But in the few independent houses that survive, there are trees. Large, shady trees that provide the green to the colony.
It is that time of the year when fruit-bearing trees look lovely to the seeking eye.
And mango trees are full and ladden with fruit now. A scene you may observe if you walk down the inner streets of Alwarpet or R. A. Puram.
This mango season, we stepped into a few houses this past April week, houses whose owners care for their mango trees to find out how people manage the trees that grow in their compounds and how they manage to harvest the fruit and what they do with it in these times when labour is scarce and making pickles and jams is a thing of the past.
Selvi and Sakthivel, residents of Warren Road are proud of their large mango which they say are at least 45 years old.
“Since we have two, we get two distinct fruits. One is used for making pickles and used in the kozhambu while the other mango variety is best served to eat or make juice or jam.
This household allows local hawkers to harvest the fruit when it is just right. The men get paid a rupee for evey fruit that is picked.
“We get about a thousand fruits a year,” says Selvi. “It is sad that a lot of them go waste as squirrels and crows tend to eat a part and leave the rest. We have absolutely no problems here. We love the tree and treat it as one of us.”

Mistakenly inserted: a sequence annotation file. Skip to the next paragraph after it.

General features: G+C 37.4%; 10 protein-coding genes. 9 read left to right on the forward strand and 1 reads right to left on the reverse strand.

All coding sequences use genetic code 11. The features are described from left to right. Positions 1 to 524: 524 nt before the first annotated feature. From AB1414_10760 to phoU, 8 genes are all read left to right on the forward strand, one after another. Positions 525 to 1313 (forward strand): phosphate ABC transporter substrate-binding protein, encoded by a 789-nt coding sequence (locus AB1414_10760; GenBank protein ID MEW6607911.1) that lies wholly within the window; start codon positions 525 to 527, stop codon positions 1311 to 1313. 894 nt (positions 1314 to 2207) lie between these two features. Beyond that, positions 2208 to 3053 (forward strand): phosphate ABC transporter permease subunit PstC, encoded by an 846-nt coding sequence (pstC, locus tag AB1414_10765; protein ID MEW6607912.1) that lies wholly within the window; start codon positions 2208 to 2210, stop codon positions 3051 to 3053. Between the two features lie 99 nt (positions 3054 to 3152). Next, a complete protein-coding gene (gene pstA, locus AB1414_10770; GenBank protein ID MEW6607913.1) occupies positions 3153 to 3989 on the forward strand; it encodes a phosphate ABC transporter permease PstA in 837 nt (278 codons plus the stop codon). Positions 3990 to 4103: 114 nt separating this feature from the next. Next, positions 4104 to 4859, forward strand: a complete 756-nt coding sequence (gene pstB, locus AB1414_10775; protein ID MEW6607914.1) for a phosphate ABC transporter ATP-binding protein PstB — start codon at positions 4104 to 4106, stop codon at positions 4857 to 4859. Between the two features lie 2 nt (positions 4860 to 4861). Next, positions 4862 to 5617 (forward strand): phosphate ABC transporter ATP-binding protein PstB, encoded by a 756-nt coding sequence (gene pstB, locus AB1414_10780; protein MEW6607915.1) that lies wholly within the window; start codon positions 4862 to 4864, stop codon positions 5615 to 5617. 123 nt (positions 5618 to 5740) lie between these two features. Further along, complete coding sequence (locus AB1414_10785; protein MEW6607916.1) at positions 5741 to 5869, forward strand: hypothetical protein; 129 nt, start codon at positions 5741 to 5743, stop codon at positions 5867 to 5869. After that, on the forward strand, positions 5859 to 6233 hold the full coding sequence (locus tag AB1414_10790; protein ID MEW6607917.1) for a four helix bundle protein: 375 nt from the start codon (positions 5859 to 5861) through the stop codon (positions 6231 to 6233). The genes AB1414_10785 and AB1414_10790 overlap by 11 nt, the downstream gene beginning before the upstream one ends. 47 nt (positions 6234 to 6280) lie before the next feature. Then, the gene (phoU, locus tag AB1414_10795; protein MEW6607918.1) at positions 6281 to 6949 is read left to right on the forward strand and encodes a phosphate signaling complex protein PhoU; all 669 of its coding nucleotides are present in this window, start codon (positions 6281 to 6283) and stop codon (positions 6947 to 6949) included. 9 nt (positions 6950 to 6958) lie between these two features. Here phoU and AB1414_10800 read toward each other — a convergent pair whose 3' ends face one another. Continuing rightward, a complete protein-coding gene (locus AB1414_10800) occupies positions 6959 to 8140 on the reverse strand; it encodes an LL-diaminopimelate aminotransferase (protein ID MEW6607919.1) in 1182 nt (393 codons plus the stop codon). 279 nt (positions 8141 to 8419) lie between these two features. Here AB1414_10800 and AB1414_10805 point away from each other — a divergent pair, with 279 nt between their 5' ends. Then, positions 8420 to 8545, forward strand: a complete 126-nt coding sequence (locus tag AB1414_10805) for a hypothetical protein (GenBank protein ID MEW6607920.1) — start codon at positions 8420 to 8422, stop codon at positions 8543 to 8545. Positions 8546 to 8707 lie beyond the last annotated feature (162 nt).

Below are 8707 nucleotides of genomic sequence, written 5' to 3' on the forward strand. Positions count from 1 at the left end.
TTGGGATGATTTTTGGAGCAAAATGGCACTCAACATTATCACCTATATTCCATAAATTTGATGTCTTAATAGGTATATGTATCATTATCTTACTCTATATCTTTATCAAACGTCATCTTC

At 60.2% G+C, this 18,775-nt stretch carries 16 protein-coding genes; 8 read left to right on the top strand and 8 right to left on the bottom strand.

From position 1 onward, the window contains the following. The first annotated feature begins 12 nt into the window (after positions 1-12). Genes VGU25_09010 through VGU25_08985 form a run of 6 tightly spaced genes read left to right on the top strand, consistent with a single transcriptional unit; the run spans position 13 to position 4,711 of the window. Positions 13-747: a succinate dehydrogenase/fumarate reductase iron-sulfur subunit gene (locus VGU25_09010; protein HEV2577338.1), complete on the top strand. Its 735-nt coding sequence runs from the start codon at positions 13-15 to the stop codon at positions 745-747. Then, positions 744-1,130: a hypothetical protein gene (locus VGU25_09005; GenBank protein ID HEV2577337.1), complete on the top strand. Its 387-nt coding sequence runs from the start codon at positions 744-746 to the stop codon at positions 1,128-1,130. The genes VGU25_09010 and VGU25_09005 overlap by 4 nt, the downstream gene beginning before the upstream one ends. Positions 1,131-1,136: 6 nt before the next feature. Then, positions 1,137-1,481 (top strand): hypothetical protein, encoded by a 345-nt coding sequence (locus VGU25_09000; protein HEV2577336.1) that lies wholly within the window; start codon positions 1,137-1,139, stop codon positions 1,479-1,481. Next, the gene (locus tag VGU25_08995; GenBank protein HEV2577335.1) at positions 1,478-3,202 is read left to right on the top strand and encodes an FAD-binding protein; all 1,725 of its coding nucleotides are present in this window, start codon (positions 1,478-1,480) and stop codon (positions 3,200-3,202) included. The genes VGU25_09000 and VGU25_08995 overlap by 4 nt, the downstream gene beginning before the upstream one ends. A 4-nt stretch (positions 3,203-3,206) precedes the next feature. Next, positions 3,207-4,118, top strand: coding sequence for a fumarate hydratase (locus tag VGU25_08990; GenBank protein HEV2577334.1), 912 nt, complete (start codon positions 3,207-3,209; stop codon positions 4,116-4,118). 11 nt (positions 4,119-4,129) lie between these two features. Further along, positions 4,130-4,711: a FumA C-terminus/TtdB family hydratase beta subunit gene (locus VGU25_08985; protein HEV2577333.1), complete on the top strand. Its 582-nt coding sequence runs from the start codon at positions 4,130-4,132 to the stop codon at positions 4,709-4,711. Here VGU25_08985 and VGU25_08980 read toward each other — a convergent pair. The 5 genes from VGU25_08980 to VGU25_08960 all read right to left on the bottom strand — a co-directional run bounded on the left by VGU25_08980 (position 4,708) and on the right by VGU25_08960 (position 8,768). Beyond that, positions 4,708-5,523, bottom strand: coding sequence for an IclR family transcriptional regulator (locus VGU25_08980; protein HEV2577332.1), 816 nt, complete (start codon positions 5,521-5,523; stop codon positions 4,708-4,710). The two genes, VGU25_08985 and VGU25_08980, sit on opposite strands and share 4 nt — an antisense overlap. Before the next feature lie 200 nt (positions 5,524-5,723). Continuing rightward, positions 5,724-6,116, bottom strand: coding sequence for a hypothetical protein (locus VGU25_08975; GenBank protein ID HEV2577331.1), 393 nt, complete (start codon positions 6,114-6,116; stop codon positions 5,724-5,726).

The Mangalam household on C.P. Ramaswami Street owns one mango tree in its backyard.
The mangoes are sour in nature; Mangalam gives us a slice of the fruit to taste.
“We use it only for pickles,”she says. The tree is big but does not bear fruit every year.
“Sometimes, we have a drought,” says Mangalam.
Since they have a large number of coconut trees too, the coconut picker offers to pluck the coconuts as well as the mangos.
This year, the harvest here yielded about 300 mangoes. “Pests are often a problem. The local boys can also trouble us for they use a catapult to bring down the fruit,” says Mangalam, when asked of the challenges they face for nurturing fruit trees.
Lalitha Xavier lives on St. Mary’s Road and the mango tree in her backyard is young and at the “budding stage now”.
About 200 mangoes have already grown.
Lalitha says a local contractor comes here every year to harvest the mangoes. He charges about Rs.100. While some are distributed among neighbours and friends, some are made into pickles.
– Reported by Sanjana Ganesh / Student Intern
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If you are proud of mango trees in your backyard, share your experiences of how you care for them, and what you make of the fruits this season. Mail to – email@example.com